Note: This is a blog post about creating figurative art, i.e. the human figure. As often happens with this topic, there are paintings and photographs representing the artistic nude. If this is in any way offensive to you, proceed no further.
I was having a typical discussion with my buddy on Deviant Art, about shadows and shading in figurative art (‘figurative art’ refers to art depicting the human figure), and as is often the case, this discussion inspired me to do a post. Of course this discussion about shading could apply to all art, depicting anything.
Shape And Color
Color and shadow are very basic ways in which our eyes determine form. The way our eyes detect color is by the light absorbed and reflected from a surface. If a surface absorbs all light from the color spectrum except red, and reflects only that red spectrum, we see the object as red. Likewise if it absorbs all colors but blue, we see it as blue. If an object reflects all the colors of the spectrum, and absorbs none, as see it as white. If a surface absorbs all the colors of the spectrum, and reflects none, we see it as black. The color reflected by a surface, such as pink or brown skin, or a green skirt, is called the ‘local color’ of that surface.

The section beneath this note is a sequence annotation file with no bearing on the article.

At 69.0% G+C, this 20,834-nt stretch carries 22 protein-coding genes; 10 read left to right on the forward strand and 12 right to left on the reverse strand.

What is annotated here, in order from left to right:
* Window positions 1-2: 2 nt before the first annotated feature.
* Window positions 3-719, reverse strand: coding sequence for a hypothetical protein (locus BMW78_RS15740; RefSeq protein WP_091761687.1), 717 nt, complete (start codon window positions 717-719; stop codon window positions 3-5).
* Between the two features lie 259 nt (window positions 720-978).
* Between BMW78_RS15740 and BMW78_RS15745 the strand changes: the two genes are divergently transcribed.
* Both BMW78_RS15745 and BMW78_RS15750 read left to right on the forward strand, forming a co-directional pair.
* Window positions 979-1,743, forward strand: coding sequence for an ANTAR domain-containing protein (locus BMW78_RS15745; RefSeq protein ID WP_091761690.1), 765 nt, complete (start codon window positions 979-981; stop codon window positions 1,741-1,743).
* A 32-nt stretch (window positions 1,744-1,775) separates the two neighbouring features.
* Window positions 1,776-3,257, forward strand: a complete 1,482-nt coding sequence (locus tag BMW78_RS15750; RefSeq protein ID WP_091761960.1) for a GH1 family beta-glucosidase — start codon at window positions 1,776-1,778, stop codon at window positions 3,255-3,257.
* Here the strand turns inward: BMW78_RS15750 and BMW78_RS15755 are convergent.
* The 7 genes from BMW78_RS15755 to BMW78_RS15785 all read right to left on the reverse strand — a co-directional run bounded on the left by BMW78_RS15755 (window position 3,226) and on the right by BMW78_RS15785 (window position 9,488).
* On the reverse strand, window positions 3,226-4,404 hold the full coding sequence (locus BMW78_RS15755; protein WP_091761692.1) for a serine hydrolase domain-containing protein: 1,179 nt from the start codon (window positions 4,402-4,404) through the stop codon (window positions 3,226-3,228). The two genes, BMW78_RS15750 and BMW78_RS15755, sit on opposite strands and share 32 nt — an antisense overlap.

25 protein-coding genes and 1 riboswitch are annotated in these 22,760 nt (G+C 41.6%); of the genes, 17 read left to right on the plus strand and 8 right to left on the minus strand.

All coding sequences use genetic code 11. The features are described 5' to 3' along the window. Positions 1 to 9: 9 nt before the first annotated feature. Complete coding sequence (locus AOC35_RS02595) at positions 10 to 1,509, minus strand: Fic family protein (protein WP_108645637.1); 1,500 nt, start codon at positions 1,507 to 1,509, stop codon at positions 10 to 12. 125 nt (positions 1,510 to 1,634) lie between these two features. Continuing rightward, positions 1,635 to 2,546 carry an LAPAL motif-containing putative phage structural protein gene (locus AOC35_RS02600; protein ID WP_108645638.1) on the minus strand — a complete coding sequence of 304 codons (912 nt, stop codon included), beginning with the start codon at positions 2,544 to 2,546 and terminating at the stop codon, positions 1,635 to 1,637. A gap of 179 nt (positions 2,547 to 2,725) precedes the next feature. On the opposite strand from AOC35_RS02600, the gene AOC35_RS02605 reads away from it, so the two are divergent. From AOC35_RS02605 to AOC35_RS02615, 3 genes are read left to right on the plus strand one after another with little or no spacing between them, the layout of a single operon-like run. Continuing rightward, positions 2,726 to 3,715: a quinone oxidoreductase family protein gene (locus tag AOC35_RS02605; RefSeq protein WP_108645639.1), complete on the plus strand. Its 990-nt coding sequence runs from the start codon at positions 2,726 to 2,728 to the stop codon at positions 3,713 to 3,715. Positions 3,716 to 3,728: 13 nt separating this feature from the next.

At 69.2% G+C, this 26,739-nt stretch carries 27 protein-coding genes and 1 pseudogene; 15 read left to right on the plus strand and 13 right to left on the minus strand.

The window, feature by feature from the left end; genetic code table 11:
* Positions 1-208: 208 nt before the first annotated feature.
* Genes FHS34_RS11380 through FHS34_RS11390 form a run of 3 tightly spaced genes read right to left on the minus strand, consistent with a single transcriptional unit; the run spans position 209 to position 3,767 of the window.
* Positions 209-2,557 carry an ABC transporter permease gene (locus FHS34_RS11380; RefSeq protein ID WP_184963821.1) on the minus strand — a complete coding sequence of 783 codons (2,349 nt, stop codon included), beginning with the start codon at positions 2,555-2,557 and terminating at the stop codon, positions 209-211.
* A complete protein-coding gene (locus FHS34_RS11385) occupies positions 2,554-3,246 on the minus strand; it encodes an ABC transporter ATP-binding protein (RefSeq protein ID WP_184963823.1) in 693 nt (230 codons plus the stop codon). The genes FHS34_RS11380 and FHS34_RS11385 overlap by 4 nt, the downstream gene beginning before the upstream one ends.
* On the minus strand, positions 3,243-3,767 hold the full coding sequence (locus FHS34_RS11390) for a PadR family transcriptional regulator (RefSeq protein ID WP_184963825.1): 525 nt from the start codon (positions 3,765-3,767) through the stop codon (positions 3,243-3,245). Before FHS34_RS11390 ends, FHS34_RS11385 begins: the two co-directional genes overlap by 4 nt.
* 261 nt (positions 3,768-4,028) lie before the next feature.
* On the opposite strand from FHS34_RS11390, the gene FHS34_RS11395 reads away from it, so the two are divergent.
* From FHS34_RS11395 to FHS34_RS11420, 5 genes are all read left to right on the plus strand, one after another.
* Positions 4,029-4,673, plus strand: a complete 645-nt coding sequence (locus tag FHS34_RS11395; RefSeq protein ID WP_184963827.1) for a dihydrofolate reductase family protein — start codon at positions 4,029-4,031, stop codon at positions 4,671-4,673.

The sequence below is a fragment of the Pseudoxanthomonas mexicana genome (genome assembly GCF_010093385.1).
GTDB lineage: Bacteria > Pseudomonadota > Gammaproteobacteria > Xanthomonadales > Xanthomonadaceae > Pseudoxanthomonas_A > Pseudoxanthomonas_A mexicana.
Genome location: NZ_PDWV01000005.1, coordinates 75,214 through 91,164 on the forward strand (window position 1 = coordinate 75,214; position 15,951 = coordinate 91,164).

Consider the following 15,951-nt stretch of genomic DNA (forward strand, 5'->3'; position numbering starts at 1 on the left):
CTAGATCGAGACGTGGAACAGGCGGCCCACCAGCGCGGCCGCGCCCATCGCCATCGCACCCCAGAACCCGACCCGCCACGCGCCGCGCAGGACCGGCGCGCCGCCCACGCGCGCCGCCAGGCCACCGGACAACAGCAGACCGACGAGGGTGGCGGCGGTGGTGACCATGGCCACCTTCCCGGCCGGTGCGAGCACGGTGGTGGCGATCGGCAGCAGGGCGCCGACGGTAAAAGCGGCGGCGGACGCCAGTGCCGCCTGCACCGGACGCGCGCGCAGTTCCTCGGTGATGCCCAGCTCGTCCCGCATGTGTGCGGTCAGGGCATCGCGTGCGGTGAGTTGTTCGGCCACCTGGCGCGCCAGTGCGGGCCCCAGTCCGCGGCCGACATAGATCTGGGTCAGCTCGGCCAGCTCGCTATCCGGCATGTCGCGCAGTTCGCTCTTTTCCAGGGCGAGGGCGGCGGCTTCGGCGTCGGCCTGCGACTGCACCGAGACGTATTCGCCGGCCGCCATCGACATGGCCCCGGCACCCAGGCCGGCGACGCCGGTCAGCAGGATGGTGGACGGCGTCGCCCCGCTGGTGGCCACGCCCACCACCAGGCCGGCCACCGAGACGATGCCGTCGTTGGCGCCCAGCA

Black and white photos allow us to clearly see light, shadow and form without the factor of local color. This can give us a much clearer sense of form and lighting. “Two Girls” and “Paige,” both photos by me.
One aspect of art is to use colors (the pigments found in paints, pastels, pens, etc…) to imitate surfaces the eye would see. When we paint a human figure (or any other object) we are not creating a human figure: we are representing a human figure by imitating the shapes and colors the eye would see when looking at an actual human. The colors of the paint we use represents the light spectrum detected by the human eye. And unlike photography, which can only reflect reality, with painting we can alter the colors and shapes as much as we like to create a suggestion of the human form, an impression of the human form, or an abstraction of the basic shapes of the human form.